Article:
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Need a ride for your Matriculant? 13 cars for less than R150 000 in SA

2017-01-06 08:32

MAKING IT EASY: Need to choose a new ride? Here are 24 options for less than R200 000 in South Africa. Image: iStock

Charlen Raymond

Cape Town - With Matriculants still riding high following the success of their final school year, parents are already thinking about their children's lives after high-school.

Whether your child is choosing to study at a university, taking a gap year or completing an internship, chances are they'll need a car.

With several options available in South Africa's new car market, we look at models priced from R100 000 to R200 000 in SA.

Included in this article is a list of car-buying advice ranging from what to look for in terms of vehicle safety, as well as how to go about searching for the perfect model.

A word of caution to parents though - without proper budgeting and research, purchasing a car (whether used or new) can become a debt trap. We urge parents and matriculants to give a new car purchase serious thought and also consider the used car market.

READ: Matriculant in the family? Your guide to buying a first car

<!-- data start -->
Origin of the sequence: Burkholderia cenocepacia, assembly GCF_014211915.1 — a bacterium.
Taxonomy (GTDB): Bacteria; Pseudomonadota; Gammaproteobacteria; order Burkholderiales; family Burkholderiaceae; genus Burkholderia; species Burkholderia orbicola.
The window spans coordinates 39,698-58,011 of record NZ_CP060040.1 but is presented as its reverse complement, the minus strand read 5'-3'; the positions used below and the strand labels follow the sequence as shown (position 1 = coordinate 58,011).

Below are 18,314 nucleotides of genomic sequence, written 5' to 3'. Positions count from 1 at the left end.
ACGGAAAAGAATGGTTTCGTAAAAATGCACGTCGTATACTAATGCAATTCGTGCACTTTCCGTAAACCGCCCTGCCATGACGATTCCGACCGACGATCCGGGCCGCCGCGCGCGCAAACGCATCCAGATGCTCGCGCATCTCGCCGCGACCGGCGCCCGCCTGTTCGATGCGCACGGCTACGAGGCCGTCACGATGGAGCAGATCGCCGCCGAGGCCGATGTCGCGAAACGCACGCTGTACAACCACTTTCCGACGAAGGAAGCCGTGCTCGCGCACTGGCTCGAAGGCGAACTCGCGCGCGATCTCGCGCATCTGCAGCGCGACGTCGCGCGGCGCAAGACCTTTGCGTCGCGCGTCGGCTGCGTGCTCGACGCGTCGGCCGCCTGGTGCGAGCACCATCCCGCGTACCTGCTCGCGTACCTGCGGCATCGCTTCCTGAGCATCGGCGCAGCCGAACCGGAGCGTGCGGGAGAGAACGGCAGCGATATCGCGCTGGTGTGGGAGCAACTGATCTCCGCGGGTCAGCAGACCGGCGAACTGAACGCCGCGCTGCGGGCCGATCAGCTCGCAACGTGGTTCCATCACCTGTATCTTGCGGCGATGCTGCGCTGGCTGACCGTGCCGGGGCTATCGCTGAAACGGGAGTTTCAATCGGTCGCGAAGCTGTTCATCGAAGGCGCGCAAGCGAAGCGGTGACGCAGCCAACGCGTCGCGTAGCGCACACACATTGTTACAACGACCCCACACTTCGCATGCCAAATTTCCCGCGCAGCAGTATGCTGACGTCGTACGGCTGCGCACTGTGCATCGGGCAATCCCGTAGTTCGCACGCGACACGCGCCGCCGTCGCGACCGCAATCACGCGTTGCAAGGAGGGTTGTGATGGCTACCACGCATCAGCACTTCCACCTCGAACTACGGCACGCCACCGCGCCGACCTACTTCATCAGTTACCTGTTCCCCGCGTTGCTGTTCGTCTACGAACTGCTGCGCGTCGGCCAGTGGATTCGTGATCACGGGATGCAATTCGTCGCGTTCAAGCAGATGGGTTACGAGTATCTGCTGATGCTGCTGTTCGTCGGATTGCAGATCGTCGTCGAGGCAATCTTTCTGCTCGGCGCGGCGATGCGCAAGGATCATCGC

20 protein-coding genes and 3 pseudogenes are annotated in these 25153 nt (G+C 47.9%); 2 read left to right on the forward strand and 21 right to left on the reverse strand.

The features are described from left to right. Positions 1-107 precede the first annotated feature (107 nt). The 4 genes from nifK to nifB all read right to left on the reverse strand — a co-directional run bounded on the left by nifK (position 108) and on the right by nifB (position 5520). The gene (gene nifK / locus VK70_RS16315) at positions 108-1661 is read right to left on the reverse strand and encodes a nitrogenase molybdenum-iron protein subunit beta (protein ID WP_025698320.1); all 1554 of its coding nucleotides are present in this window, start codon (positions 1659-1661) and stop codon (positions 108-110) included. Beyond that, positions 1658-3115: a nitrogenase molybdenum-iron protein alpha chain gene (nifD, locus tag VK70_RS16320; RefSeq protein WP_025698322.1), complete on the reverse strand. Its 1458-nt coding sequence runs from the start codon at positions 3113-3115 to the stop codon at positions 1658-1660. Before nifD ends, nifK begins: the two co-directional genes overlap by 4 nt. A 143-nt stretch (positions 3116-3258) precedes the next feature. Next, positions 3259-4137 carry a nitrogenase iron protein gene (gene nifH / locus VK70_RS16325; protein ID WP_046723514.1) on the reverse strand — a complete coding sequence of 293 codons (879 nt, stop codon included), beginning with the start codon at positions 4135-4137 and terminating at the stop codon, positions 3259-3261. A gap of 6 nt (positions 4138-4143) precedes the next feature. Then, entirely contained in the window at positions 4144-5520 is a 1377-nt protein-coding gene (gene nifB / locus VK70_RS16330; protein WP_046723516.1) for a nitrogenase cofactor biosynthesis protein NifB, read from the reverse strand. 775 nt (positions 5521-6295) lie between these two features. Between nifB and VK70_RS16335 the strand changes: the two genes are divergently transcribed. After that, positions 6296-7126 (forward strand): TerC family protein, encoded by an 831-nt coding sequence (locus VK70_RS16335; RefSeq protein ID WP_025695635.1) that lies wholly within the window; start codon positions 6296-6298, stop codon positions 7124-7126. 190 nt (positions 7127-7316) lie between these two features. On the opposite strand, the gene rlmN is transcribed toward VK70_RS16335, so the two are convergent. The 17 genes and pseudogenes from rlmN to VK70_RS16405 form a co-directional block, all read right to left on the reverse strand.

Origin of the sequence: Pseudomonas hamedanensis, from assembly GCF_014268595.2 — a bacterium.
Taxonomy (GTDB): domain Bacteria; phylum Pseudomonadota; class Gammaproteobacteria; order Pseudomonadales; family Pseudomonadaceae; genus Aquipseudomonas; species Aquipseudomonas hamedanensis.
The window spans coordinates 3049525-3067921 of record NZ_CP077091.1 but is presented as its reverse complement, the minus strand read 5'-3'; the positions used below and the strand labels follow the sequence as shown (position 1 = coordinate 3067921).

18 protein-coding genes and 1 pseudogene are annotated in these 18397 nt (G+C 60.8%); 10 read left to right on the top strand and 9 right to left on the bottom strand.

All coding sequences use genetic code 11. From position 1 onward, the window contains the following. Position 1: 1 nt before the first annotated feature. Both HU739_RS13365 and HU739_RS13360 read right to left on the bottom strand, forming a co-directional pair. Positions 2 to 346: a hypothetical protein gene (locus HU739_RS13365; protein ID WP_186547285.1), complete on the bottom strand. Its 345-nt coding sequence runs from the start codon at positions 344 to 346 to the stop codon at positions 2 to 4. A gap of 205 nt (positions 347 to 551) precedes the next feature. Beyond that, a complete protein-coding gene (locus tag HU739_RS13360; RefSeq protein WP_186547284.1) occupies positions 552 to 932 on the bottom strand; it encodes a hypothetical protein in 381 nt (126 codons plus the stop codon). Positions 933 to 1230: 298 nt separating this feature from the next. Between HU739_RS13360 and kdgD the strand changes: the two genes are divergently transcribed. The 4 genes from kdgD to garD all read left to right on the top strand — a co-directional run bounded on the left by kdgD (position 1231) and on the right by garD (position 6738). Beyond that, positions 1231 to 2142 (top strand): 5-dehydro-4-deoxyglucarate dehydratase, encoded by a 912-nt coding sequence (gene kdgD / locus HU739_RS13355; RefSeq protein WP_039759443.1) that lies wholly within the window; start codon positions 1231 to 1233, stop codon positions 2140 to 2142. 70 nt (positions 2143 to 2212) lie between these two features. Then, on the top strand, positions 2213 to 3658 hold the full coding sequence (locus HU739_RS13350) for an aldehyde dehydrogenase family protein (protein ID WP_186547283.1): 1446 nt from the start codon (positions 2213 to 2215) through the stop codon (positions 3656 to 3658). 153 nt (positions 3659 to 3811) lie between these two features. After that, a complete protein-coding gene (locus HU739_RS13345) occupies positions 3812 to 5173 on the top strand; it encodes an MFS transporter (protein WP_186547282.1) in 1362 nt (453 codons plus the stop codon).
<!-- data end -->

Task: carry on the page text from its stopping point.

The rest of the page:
But first, let's look at the 'entry-level' options.  

R100 000 - R150 00

The number of options are available in the R100 000 to R150 000 price bracket can make choosing the right vehicle a daunting task.

The Datsun Go 1.2 Mid is by far the cheapest (R106 900) though only the higher-specced version is fitted with an airbag as standard. Renault's new Kwid, which performed well in its first month (launched late in 2016) offers two derivatives at R119k and R129k, respectively. Another Renault, the Sandero, is perhaps the safer option on the list despite a price tag just shy of R148 000.

READ: Renault's budget Kwid: A unique approach to ‘entry-level' car

Suzuki's Celerio is another budget-beater, being the first car on the list to offer two airbags for nearly R8000 less than the Chevrolet Spark

The Mahindra KUV100 is the most expensive slightly less than R150 000 but it is a good alternative, and larger, than its rivals - albeit quirky.

Many models have derivatives that also fall within the price bracket below: 


What was your first car (model/year)? What did you love hate about it? Email us or reach us via Facebook  and Twitter.

R150 000 - R200 000

The below list of cars contains only base models and their prices, the sheer volume of derivatives would make the list incredibly long and for the most part is only differentiated by equipment levels (e.g Ford Figo 1.5 Ambiente vs. Figo 1.5 Trend). 

The Honda Brio is the cheapest (R151 600) just edging out the Suzuki Swift (R152 900). The Swift, however, is slightly larger than the Brio.

The Toyota Etios and Figo, two fierce rivals in the budget-car category, offer decent packages and have the backing of reputable automakers as well as great resale value in South Africa.

REVIEW: Likeable Suzuki Baleno is quite the charmer